Tag: Books: Nonfiction


Review: The Queen and Mrs. Thatcher

Posted 31 August, 2015 by Lianne in Books / 0 Comments

The Queen and Mrs Thatcher: An Inconvenient Relationship
Edited By: Dean Palmer
Format/Source: Hardback courtesy of the author via GoodReads First Reads Programme

This is the remarkable story of how the two most powerful women in Britain at the time met and disliked each other on sight.

For over a decade they quietly waged a war against each other on both a personal and political stage, disagreeing on key issues including sanctions against South Africa, the Miners’ Strike and allowing US planes to bomb Libya using UK military bases.

Elizabeth found the means to snub and undermine her prime minister through petty class put-downs and a series of press leaks.

Margaret attacked her monarch by sidelining her internationally, upstaging her at home and allowing the Murdoch press to crucify the royal family.

This book is a window into the 80s, an era when Britain was changed beyond recognition by a woman who made ‘Thatcherism’ the defining word of the decade.

I thought the premise of this book was really interseting: two of the most powerful women in Britain in the 1980s who disliked each other. How does that work out? From the book blurb above, I had no idea that they disliked each other so much that it would actually play out on the political stage, albeit discreetly (I must’ve missed that part when I read Robin Harris’ Not For Turning (review) some two years ago). I’ve read enough royal biographies and snippets I suppose–not to mention the Thatcher biography I just noted in the previous sentence–to know enough about both women, so I was curious to see how this book highlights the differences–and similarities?–between the two of them. I was surprised to learn that I won a copy of this book through GoodReads and thankful to the author for having sent it. This book became available on 01 June 2015.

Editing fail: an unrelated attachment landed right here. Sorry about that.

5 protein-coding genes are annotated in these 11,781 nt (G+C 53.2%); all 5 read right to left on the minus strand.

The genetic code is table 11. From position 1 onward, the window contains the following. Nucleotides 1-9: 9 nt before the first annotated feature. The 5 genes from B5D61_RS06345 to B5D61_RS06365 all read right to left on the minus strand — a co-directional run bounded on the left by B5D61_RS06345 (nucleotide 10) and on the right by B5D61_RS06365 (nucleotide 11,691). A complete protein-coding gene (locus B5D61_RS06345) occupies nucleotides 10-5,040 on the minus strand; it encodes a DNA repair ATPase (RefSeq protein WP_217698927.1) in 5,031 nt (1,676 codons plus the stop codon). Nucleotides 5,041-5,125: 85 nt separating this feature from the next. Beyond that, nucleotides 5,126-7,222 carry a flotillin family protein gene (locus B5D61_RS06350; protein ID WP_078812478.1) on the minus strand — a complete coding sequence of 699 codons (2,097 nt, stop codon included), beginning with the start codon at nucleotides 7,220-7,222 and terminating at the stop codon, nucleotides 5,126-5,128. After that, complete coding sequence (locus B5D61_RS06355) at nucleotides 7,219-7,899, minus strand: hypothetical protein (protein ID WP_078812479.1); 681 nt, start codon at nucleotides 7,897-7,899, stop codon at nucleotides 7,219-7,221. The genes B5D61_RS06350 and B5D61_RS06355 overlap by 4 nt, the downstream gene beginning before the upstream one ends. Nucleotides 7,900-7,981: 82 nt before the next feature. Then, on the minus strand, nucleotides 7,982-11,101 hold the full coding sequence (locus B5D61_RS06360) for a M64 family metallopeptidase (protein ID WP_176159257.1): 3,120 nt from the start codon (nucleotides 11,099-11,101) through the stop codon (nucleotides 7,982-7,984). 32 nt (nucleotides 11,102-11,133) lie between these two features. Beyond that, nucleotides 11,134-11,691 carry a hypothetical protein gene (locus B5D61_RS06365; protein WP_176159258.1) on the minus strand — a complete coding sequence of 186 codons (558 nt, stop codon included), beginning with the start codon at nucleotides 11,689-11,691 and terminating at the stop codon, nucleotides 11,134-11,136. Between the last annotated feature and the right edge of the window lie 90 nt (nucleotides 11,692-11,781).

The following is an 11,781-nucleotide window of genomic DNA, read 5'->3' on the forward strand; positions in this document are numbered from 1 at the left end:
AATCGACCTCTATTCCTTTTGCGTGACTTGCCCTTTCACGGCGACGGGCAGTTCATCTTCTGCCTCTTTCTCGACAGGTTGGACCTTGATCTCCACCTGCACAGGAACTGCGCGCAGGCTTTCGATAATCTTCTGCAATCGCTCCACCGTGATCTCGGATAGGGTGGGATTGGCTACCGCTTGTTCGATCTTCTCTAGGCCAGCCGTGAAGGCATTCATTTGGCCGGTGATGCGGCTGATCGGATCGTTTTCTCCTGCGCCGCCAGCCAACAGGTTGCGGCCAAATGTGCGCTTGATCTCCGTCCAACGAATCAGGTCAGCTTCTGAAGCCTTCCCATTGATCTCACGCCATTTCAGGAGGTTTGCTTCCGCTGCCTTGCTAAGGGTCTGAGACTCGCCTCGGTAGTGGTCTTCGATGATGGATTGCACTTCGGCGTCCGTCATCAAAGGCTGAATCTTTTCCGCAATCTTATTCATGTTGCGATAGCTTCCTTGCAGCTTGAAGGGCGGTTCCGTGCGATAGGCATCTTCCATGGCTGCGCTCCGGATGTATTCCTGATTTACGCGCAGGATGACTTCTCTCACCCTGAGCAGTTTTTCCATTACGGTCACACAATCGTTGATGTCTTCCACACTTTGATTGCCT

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Review: Paper Tigress

Posted 10 August, 2015 by Lianne in Books / 2 Comments

Paper Tigress
By: Rachel Cartland
Format/Source: Paperback courtesy of the publishers via LibrayThing Early Reviewers Programme

Rachel Cartland came to Hong Kong in 1972 as one of just two female expatriates in the Hong Kong Government’s elite administrative grade.

Before she retired in 2006, her life was shaped by the momentous events that rocked Hong Kong during those action-packed years: corruption and the police mutiny, the growth of the new towns, the currency crisis of 1983, Tiananmen Square, the change of sovereignty and the devastation of SARS. The backdrop to her story ranges from Kowloon’s infamous Walled City to Government House to the rural New Territories.

Paper Tigress is full of humour and incident and, at the same time, an accessible account of modern Hong Kong and the forces that shaped it.

Bit of a funny story about this book, but I won a complimentary copy of this book from the LibraryThing Early Reviewers programme in 2014 but only received a copy of it early this year. Had actually given up the prospect of it ever arriving when it did xD So here we are. I thought the premise of this book was really interesting, being one of two female expatriates working for the Hong Kong government, as well as the fact that it was about Hong Kong politics and 20th century history, an area I was not very familiar with.